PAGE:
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Many EU countries failing to comply with EU Cookie Law
Owners of European websites appear reluctant to comply with the EU Cookie Law, reveals a new report from TRUSTe, with none of France and Germany's 50 top websites having taken any steps at all towards compliance.
TRUSTe's study of over 4,000 consumers and 200 top websites in France, Germany, the UK and the Netherlands found few had taken the EU Cookie Law too seriously. Just a third of the top 50 sites in the Netherlands and 12% of those in the UK had taken "some steps to comply with the Directive with an on-screen pop-up, banner or tab informing users about cookies on the site".
France's top 50 websites were found to drop more cookies than any other of the surveyed countries, yet none had taken any steps to comply with the Cookie Law. Germany, too, was found to be lacking in compliance.
This research shows that there is a significant gap between consumer expectations and the experience provided by most companies. The majority of EU consumers are highly knowledgeable about internet cookies and are aware of the pay-off between online targeting from advertisers and receiving free online services, content and games. However they have high levels of privacy concerns and across all four countries, an average of 83% thought that companies should get their permission before tracking them online," said Danilo Labovic, EU Managing Director for TRUSTe.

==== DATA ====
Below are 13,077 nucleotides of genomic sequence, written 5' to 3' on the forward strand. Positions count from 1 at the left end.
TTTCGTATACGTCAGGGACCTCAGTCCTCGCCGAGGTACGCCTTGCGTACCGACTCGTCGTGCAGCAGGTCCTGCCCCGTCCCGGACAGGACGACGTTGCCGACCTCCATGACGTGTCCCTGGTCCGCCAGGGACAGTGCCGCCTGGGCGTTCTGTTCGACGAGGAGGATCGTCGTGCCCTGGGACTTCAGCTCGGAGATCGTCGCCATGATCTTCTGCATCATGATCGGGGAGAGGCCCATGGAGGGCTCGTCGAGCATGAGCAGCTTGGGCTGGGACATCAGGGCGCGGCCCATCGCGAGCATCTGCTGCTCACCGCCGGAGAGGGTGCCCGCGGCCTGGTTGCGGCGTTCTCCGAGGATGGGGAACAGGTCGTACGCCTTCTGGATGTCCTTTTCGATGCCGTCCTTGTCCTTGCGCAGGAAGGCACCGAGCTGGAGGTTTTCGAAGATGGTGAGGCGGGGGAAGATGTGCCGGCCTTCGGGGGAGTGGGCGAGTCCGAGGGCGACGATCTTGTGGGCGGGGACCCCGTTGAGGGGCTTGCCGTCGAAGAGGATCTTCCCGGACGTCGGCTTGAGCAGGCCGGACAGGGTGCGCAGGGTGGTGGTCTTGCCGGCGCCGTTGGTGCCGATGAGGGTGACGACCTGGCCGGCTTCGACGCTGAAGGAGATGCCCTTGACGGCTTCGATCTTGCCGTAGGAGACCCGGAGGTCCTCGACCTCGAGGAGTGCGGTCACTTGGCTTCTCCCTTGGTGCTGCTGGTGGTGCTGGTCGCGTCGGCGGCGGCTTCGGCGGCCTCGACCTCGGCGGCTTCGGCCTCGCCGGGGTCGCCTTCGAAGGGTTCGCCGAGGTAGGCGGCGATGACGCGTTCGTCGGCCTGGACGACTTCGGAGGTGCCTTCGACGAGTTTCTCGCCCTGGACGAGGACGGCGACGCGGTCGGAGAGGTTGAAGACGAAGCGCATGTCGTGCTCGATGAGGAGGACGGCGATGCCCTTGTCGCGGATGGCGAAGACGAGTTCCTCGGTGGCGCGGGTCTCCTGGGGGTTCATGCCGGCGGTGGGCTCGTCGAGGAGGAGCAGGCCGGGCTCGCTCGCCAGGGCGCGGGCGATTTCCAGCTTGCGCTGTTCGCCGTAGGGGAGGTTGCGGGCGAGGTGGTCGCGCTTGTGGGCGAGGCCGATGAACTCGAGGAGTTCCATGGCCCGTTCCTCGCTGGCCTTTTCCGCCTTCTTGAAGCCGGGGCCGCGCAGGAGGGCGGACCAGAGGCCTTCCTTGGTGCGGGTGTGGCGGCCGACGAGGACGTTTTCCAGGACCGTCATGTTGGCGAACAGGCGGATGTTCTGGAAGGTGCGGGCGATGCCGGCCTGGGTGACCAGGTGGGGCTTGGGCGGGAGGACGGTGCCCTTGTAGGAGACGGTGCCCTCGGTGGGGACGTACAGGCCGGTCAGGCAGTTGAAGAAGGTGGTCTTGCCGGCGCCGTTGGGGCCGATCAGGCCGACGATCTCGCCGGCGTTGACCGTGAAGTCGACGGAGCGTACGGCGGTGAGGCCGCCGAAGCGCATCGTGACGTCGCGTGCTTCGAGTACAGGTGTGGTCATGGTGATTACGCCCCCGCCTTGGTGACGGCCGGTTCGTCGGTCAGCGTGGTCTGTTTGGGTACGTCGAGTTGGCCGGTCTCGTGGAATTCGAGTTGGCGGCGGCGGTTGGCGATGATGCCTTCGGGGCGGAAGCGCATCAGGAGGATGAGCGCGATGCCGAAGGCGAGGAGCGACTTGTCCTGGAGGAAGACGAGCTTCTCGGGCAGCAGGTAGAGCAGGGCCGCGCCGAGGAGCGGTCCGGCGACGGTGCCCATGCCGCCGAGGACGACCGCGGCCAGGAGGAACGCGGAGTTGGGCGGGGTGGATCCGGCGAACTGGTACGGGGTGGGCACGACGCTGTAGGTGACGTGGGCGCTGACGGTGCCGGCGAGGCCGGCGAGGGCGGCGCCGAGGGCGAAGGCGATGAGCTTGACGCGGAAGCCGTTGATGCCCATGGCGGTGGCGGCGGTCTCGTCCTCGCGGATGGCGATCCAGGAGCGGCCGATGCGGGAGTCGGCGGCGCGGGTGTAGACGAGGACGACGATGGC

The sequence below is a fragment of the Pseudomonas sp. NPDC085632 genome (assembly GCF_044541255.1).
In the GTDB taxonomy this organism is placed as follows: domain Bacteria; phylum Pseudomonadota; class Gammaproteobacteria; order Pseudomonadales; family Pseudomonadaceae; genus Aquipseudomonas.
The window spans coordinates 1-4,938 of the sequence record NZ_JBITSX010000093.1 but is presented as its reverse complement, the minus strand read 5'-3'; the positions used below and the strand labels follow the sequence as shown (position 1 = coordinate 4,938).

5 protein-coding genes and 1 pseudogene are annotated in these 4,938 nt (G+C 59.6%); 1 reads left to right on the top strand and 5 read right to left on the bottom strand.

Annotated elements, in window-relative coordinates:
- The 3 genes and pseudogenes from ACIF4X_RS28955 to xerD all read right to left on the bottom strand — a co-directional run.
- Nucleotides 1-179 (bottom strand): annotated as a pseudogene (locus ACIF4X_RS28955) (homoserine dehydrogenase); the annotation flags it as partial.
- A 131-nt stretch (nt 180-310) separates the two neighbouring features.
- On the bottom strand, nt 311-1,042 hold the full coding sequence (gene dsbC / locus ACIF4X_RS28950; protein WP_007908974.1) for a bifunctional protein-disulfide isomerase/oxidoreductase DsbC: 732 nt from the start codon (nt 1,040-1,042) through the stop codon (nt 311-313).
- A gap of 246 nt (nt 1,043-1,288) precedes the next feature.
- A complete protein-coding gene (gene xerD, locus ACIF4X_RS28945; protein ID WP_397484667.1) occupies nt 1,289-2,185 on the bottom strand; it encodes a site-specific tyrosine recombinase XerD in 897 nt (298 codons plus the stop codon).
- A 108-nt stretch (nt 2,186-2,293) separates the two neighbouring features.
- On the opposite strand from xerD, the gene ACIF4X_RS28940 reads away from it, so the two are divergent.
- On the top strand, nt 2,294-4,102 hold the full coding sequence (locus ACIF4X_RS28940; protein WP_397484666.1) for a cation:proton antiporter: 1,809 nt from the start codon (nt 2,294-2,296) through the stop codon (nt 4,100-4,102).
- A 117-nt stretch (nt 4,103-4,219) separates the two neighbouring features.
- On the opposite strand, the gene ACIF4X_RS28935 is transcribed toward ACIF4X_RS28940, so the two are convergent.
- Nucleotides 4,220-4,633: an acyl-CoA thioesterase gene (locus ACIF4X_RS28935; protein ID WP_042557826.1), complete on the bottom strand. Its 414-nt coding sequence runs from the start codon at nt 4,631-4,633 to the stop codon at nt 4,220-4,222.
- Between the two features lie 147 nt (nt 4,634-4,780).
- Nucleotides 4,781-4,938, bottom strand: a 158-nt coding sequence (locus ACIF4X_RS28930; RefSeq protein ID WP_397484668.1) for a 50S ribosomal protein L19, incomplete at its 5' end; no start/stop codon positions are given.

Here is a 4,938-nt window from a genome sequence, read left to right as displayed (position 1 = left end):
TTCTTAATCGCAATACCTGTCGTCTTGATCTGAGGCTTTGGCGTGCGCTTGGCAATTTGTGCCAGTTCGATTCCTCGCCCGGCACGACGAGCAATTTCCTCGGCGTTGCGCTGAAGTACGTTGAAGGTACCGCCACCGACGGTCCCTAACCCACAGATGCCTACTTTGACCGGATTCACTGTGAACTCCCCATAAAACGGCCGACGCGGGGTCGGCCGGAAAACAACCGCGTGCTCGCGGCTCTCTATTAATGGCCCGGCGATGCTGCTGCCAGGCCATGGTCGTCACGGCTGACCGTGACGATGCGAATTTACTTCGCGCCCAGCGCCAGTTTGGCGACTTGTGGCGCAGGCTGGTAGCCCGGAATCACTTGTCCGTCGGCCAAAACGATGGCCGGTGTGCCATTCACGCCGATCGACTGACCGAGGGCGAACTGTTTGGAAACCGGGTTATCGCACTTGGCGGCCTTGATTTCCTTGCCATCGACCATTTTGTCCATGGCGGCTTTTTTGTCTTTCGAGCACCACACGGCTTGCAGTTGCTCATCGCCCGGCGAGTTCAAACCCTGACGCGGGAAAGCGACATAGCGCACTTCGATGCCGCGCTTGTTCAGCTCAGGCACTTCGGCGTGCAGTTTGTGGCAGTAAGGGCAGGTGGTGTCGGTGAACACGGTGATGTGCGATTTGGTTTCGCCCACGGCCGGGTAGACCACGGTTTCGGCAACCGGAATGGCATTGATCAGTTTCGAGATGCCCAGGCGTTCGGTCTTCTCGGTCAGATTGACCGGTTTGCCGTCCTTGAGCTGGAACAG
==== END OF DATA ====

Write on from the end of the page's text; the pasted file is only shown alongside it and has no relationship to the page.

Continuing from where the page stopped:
"The consequences of getting this wrong for businesses are significant with 36% in France choosing not to visit a company website due to concerns about their privacy online and 34% in Germany not using a smartphone app due to online privacy concerns. Across all four countries an average of 68% expect companies to comply with the recent EU Cookie Directive and an average of 41% plan to only visit websites that do. With the top 50 websites in France and Germany having taken no action to inform visitors on their home page about cookie use and tracking on these sites they appear to be out of step with the concerns of their users," said Labovic.
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